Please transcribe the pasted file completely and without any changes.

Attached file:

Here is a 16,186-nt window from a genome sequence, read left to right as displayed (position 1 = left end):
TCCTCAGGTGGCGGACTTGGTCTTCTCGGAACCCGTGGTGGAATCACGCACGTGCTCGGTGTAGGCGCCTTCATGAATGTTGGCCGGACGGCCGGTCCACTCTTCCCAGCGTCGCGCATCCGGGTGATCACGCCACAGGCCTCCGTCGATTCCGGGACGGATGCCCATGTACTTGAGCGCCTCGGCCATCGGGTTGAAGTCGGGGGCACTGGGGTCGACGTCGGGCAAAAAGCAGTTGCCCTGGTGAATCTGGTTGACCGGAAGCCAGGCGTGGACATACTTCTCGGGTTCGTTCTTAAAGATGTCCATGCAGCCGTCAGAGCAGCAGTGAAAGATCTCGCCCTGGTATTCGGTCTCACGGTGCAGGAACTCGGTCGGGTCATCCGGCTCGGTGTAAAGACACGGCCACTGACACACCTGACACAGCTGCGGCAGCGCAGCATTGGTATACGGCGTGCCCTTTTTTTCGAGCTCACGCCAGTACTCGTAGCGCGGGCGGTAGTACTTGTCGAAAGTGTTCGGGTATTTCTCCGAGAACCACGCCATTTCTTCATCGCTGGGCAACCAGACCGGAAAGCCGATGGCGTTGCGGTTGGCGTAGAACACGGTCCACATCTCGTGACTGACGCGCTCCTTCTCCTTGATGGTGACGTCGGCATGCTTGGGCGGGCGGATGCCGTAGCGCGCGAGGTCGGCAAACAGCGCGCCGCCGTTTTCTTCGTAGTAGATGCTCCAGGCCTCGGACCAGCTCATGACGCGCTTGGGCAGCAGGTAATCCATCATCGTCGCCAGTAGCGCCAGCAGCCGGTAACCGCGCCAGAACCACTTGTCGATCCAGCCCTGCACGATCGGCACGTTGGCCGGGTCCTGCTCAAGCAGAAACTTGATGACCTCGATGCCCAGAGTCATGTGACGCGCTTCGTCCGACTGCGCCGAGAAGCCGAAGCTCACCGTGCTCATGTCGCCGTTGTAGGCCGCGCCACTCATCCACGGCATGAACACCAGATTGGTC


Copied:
Here is a 16,186-nt window from a genome sequence, read left to right as displayed (position 1 = left end):
TCCTCAGGTGGCGGACTTGGTCTTCTCGGAACCCGTGGTGGAATCACGCACGTGCTCGGTGTAGGCGCCTTCATGAATGTTGGCCGGACGGCCGGTCCACTCTTCCCAGCGTCGCGCATCCGGGTGATCACGCCACAGGCCTCCGTCGATTCCGGGACGGATGCCCATGTACTTGAGCGCCTCGGCCATCGGGTTGAAGTCGGGGGCACTGGGGTCGACGTCGGGCAAAAAGCAGTTGCCCTGGTGAATCTGGTTGACCGGAAGCCAGGCGTGGACATACTTCTCGGGTTCGTTCTTAAAGATGTCCATGCAGCCGTCAGAGCAGCAGTGAAAGATCTCGCCCTGGTATTCGGTCTCACGGTGCAGGAACTCGGTCGGGTCATCCGGCTCGGTGTAAAGACACGGCCACTGACACACCTGACACAGCTGCGGCAGCGCAGCATTGGTATACGGCGTGCCCTTTTTTTCGAGCTCACGCCAGTACTCGTAGCGCGGGCGGTAGTACTTGTCGAAAGTGTTCGGGTATTTCTCCGAGAACCACGCCATTTCTTCATCGCTGGGCAACCAGACCGGAAAGCCGATGGCGTTGCGGTTGGCGTAGAACACGGTCCACATCTCGTGACTGACGCGCTCCTTCTCCTTGATGGTGACGTCGGCATGCTTGGGCGGGCGGATGCCGTAGCGCGCGAGGTCGGCAAACAGCGCGCCGCCGTTTTCTTCGTAGTAGATGCTCCAGGCCTCGGACCAGCTCATGACGCGCTTGGGCAGCAGGTAATCCATCATCGTCGCCAGTAGCGCCAGCAGCCGGTAACCGCGCCAGAACCACTTGTCGATCCAGCCCTGCACGATCGGCACGTTGGCCGGGTCCTGCTCAAGCAGAAACTTGATGACCTCGATGCCCAGAGTCATGTGACGCGCTTCGTCCGACTGCGCCGAGAAGCCGAAGCTCACCGTGCTCATGTCGCCGTTGTAGGCCGCGCCACTCATCCACGGCATGAACACCAGATTGGTC